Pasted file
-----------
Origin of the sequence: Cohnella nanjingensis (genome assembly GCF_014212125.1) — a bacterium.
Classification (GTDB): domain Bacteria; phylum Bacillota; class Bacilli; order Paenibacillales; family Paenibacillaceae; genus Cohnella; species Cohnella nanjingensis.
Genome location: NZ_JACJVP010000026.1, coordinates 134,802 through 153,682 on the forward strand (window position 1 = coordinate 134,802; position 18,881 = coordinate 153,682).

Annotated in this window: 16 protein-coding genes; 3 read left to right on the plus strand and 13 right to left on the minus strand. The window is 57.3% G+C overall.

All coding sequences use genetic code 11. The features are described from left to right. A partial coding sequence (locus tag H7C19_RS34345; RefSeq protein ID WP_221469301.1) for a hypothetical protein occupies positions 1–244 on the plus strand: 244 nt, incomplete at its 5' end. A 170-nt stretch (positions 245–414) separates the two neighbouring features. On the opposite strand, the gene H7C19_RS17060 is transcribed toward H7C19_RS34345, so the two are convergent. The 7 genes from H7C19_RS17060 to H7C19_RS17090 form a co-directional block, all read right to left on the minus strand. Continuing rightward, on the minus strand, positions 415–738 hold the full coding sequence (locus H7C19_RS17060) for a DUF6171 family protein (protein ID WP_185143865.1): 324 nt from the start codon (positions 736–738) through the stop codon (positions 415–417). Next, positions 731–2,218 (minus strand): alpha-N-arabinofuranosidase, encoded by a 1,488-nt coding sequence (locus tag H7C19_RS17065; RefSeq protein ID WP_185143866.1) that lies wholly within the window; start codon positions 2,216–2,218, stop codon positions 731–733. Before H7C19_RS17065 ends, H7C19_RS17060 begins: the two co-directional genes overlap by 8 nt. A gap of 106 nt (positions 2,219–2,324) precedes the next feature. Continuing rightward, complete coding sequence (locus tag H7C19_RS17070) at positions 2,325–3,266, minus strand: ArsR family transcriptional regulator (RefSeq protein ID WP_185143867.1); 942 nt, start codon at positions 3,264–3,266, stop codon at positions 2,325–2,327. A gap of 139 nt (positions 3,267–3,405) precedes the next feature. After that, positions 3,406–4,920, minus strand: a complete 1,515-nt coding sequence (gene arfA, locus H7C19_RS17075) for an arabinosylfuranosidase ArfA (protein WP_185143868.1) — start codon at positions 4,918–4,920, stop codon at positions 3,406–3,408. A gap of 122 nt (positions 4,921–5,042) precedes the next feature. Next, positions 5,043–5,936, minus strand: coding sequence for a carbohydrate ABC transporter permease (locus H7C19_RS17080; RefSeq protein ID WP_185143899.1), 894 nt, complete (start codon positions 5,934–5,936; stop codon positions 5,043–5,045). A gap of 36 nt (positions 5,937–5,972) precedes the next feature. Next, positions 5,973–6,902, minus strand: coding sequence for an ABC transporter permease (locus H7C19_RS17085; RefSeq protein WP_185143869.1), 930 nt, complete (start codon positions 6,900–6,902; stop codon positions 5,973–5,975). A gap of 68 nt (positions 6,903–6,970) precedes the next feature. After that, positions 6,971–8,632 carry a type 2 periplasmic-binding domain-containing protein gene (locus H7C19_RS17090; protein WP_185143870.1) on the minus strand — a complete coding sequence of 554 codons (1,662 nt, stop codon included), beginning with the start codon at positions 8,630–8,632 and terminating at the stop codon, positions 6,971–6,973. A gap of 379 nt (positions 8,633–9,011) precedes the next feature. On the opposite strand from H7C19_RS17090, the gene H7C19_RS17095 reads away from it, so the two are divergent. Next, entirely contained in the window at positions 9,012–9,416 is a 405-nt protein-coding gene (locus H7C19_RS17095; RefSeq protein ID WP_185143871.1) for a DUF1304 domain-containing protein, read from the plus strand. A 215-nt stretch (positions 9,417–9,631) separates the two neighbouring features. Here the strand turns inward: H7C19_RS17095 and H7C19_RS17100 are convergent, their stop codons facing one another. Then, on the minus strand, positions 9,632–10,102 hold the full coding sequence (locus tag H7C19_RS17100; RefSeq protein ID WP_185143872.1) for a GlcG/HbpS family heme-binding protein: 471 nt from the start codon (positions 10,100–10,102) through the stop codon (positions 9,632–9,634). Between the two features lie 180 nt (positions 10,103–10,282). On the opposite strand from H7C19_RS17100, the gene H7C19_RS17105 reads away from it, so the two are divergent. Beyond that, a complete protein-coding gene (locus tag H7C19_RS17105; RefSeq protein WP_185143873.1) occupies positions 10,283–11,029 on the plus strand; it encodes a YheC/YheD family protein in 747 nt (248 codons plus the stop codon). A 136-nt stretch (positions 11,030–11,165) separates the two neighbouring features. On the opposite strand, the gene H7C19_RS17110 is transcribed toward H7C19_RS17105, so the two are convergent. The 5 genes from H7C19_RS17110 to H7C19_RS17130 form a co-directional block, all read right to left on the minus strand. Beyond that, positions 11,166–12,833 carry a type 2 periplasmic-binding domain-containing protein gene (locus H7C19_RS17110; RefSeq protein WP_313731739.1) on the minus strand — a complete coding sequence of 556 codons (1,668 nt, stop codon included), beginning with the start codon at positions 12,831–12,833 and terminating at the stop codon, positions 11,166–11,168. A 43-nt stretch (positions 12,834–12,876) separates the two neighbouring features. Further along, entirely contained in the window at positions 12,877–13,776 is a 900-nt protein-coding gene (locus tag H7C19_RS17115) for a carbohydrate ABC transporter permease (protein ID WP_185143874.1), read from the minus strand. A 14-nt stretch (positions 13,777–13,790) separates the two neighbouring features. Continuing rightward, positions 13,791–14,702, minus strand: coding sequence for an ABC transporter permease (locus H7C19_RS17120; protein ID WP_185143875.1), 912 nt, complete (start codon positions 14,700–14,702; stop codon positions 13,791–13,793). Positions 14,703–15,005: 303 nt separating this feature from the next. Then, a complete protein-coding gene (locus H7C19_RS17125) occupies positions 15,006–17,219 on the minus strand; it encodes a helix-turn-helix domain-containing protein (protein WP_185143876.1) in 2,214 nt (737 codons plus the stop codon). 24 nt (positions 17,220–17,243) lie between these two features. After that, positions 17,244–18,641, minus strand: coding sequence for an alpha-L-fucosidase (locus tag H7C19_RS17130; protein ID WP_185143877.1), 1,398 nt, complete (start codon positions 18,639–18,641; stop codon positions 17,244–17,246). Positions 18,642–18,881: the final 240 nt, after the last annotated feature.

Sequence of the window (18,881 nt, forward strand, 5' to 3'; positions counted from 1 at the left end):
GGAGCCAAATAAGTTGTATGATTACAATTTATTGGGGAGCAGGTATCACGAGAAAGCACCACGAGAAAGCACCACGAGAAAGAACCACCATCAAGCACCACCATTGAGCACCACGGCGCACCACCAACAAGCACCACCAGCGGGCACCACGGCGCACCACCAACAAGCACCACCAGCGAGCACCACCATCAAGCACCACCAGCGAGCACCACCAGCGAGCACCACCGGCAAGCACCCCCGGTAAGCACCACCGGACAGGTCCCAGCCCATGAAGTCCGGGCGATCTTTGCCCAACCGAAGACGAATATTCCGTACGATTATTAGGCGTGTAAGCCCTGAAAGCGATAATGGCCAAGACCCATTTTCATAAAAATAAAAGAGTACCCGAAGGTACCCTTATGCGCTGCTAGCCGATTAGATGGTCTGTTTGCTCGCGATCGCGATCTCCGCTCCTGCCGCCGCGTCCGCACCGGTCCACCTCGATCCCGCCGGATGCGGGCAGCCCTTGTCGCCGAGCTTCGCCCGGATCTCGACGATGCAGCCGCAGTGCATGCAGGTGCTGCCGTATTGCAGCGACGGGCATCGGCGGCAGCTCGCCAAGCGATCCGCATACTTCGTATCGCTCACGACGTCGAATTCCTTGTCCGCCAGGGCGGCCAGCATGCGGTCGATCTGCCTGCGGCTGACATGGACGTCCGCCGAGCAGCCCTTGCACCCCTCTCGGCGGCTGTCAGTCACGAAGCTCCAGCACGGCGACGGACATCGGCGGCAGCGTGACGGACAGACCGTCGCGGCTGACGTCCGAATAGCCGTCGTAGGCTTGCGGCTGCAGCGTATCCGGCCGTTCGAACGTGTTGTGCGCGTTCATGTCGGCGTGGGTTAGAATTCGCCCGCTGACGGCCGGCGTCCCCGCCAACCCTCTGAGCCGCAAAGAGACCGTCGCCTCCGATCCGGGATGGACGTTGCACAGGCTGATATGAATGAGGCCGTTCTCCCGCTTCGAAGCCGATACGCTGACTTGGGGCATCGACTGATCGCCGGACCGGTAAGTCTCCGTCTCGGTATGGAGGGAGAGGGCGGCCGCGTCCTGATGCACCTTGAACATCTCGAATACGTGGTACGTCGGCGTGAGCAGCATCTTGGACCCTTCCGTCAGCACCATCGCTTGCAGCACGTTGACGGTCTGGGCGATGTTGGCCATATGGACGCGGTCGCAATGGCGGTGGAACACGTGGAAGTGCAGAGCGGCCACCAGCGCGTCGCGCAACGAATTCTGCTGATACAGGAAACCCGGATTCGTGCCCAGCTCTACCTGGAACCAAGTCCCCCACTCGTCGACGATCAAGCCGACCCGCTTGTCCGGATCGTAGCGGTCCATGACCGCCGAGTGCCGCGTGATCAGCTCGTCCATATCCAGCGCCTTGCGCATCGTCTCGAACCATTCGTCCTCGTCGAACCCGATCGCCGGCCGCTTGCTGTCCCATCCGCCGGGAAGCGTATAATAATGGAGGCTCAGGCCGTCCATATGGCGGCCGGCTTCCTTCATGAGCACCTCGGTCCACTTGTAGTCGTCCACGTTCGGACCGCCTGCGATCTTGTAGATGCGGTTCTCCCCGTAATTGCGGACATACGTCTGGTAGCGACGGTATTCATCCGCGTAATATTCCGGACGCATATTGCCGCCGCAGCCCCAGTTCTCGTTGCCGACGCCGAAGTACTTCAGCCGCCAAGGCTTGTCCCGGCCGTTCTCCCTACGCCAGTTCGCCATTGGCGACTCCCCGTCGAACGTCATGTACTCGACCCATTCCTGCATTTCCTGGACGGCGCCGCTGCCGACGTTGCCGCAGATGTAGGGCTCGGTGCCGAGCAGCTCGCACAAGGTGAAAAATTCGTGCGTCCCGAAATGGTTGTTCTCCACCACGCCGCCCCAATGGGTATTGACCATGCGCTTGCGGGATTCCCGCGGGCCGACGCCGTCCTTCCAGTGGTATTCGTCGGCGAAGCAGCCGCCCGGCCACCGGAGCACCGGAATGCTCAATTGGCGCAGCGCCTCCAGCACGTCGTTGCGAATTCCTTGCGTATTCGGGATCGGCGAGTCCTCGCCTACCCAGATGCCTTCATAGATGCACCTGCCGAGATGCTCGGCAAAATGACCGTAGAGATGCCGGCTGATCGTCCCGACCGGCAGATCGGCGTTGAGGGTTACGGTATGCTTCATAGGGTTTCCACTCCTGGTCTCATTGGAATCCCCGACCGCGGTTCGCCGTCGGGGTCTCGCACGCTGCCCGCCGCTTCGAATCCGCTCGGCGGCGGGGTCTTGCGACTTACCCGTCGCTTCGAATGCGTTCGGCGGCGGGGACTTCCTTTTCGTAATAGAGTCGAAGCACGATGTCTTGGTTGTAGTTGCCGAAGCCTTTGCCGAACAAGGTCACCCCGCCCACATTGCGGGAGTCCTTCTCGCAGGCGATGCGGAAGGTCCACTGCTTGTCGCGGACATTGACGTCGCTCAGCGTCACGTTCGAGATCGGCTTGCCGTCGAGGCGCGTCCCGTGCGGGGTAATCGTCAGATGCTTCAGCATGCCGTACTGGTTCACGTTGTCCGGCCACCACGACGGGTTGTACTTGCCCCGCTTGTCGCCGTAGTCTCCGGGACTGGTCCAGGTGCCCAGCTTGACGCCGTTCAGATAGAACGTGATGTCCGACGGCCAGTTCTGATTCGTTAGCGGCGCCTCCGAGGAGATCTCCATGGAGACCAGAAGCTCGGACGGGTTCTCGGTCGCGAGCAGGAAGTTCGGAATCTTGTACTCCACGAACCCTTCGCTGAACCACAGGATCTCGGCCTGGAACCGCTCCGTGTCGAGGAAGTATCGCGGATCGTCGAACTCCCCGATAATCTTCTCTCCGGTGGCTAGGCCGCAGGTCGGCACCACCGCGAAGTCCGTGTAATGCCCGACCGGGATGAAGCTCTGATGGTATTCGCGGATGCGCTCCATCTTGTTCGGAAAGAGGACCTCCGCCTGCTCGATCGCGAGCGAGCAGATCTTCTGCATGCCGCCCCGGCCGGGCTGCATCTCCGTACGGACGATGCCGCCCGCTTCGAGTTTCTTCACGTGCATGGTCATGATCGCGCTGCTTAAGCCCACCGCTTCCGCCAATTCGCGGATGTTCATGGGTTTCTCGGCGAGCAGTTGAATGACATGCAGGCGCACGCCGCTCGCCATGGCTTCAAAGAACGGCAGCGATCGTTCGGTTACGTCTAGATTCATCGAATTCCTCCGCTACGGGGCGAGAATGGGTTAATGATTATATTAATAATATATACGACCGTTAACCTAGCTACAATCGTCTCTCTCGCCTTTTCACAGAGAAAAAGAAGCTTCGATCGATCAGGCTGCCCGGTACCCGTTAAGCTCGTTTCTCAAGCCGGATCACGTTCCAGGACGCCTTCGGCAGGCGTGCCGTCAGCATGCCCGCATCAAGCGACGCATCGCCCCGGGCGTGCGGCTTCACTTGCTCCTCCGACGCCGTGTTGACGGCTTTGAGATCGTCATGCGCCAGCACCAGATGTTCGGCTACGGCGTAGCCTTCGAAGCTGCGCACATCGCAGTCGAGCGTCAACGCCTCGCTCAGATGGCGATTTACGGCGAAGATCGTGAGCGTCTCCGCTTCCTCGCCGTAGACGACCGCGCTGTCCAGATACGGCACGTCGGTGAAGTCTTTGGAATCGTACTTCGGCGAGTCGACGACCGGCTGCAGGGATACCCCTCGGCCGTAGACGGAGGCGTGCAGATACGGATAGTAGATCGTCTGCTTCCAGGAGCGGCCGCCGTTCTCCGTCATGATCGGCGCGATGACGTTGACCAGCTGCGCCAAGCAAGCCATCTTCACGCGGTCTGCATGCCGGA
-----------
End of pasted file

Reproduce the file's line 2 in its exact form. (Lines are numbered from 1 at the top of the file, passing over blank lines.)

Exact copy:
Classification (GTDB): domain Bacteria; phylum Bacillota; class Bacilli; order Paenibacillales; family Paenibacillaceae; genus Cohnella; species Cohnella nanjingensis.